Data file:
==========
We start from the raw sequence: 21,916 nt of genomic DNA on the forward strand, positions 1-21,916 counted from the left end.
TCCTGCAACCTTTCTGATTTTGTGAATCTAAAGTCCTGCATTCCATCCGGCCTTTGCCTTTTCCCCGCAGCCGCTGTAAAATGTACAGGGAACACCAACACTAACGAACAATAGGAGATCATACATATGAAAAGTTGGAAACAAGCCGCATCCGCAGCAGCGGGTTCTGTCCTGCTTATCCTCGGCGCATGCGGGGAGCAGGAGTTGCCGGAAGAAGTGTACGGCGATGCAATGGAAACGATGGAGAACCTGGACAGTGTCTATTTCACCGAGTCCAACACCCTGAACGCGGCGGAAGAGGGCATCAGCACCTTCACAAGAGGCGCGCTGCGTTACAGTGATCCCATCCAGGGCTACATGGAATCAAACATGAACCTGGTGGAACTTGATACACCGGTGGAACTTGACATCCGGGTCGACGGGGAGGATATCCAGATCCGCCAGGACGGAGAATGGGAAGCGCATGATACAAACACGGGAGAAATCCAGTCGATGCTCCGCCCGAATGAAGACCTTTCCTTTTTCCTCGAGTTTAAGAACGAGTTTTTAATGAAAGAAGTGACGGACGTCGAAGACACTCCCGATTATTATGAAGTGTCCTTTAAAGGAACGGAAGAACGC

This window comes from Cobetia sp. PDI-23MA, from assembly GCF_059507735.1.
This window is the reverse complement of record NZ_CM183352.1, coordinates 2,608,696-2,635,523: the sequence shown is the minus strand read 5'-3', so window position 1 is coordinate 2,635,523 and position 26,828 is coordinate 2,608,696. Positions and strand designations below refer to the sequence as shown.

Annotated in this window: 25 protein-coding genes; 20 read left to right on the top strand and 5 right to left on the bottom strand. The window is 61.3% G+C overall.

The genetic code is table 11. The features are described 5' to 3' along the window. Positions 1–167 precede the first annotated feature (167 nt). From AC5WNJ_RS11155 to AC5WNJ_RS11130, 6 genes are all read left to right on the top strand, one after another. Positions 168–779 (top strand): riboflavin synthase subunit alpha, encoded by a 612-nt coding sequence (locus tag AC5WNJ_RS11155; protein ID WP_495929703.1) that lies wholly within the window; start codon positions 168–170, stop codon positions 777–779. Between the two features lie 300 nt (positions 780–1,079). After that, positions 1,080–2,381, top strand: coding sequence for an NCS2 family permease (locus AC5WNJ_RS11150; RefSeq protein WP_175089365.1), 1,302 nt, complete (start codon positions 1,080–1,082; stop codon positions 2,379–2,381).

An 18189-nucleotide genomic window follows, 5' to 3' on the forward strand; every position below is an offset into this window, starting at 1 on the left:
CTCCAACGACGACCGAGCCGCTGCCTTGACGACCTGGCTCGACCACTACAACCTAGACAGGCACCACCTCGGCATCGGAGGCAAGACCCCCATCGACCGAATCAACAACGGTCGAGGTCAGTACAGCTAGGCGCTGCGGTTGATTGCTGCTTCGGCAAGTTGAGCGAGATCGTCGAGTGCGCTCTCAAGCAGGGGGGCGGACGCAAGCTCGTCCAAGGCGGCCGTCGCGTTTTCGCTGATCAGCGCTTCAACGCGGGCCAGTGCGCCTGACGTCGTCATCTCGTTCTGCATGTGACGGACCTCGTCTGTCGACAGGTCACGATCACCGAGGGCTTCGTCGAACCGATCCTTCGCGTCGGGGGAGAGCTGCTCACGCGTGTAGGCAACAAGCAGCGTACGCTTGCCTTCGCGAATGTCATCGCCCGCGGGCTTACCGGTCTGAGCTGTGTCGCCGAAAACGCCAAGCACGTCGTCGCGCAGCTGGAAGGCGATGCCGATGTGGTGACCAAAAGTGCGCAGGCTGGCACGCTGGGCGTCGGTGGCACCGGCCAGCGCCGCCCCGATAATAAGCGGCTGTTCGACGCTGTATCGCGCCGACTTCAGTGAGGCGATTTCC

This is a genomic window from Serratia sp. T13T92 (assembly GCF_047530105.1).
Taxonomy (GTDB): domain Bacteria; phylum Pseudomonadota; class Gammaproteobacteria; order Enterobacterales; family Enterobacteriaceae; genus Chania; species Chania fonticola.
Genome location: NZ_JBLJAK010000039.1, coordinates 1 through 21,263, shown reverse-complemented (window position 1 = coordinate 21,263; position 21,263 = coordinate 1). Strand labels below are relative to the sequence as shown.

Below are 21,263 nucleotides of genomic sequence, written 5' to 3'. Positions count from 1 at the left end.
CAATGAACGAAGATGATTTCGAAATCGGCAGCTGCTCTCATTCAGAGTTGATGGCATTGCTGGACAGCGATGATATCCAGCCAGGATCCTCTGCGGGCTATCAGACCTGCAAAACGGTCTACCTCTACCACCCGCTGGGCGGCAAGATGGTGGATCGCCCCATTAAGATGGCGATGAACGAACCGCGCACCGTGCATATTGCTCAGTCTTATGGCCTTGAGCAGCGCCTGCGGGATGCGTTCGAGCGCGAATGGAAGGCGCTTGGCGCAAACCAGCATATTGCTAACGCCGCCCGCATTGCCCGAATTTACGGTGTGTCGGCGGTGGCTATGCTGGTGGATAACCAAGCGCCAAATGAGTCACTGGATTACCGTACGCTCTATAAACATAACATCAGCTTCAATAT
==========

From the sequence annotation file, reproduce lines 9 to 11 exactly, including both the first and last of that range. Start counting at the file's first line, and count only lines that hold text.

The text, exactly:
This is a genomic window from Serratia sp. T13T92 (assembly GCF_047530105.1).
Taxonomy (GTDB): domain Bacteria; phylum Pseudomonadota; class Gammaproteobacteria; order Enterobacterales; family Enterobacteriaceae; genus Chania; species Chania fonticola.
Genome location: NZ_JBLJAK010000039.1, coordinates 1 through 21,263, shown reverse-complemented (window position 1 = coordinate 21,263; position 21,263 = coordinate 1). Strand labels below are relative to the sequence as shown.